Most sites start out as a homepage, an online catalog – however brief, a company profile and a contact page, often called “brochureware.” The first step in going beyond brochureware isn’t necessarily e-commerce; I believe you should strongly consider a resources section – an area that addresses common problems in your industry – as the phase immediately after the brochureware content for your web presence. I’ll give a wide variety of examples of specific types of resources to consider offering a bit later. First, look at your web presence again from the point of view of your buyers. What would make their life easier? If you make their life easier, it will come back to you in spades.
When you go beyond simply hawking products and services online to providing resources for prospects and clients, you give them more reasons to visit repeatedly. And when it comes time to buy, whom would you rather buy from, someone who’s simply hawking their products and services, or someone who’s interested in solving your problems?
Naming the Resources Section
Your Resources section can be called Resources or one of many other suitable names, like Info Desk, News Desk, Help Desk, Industry Info, References, Reference Desk, Starting Point, Tools, Other Resources, and more.
Resources Content by Industry
Resource pages in the mid-nineties consisted mostly of links to other sites’ pages. You wouldn’t want a links page to be your entire resources section today. Rather, a links page might make a good sub-page under Resources. Links offered on a links sub-page may include industry or trade associations, industry-affiliated non-profits, standards bodies, user groups and the like. If you’re being a local booster, offer local links on a links sub-page. Your links could also include vendors and industry white papers. Simply think about the connections that make sense to your site’s viewers (they may be items you take for granted).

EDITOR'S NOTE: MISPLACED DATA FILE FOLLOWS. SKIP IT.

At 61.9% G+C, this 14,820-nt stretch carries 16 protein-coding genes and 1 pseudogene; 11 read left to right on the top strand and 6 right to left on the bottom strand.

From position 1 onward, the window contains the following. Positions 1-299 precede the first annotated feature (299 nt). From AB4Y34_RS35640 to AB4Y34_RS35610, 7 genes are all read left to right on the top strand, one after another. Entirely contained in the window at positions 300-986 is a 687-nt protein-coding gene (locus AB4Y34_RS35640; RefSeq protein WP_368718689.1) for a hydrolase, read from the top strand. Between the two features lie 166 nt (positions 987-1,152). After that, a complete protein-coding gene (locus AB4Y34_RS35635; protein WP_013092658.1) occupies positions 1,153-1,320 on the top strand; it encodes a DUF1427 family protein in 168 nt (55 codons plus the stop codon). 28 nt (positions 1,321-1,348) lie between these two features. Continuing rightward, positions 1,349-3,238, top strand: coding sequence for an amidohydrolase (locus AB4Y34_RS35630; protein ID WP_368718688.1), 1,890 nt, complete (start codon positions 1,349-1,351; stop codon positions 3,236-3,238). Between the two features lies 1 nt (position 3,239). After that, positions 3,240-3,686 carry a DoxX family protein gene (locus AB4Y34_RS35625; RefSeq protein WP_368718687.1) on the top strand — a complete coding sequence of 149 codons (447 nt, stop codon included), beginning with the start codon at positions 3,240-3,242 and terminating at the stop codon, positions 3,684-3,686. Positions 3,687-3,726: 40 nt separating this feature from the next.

Suitable content for a Resources section varies widely by industry. A fasteners site, for example, might offer English to metric measurement conversions. A coin-collecting site might offer examples of various grades of quality of coins; while a jeweler’s site could show the way various stones are judged for quality.
I tend to view Resources sections as a repository for all of the following, per the choices of the client.
Additional content covered in the print edition of WebForging includes a paragraph to a page or more on each of the following:
- Resources Content for Any Industry
- Local Resources
- Timely Information
- Event Resources
- Technical Articles
- Guarantees, Warrantees and Certifications
- Tutorials and Instructions
- Downloadable Files
- Materials Safety Data Sheets
- Shipping Data
- Other Resources
- Resources by Industry
- Manufacturing Resources
- Healthcare Resources
- Real Estate Resources
- Specialty Retail (and Wholesale) Resources
- Reinforce Your Brand
- Providing Resources to the Distribution Channels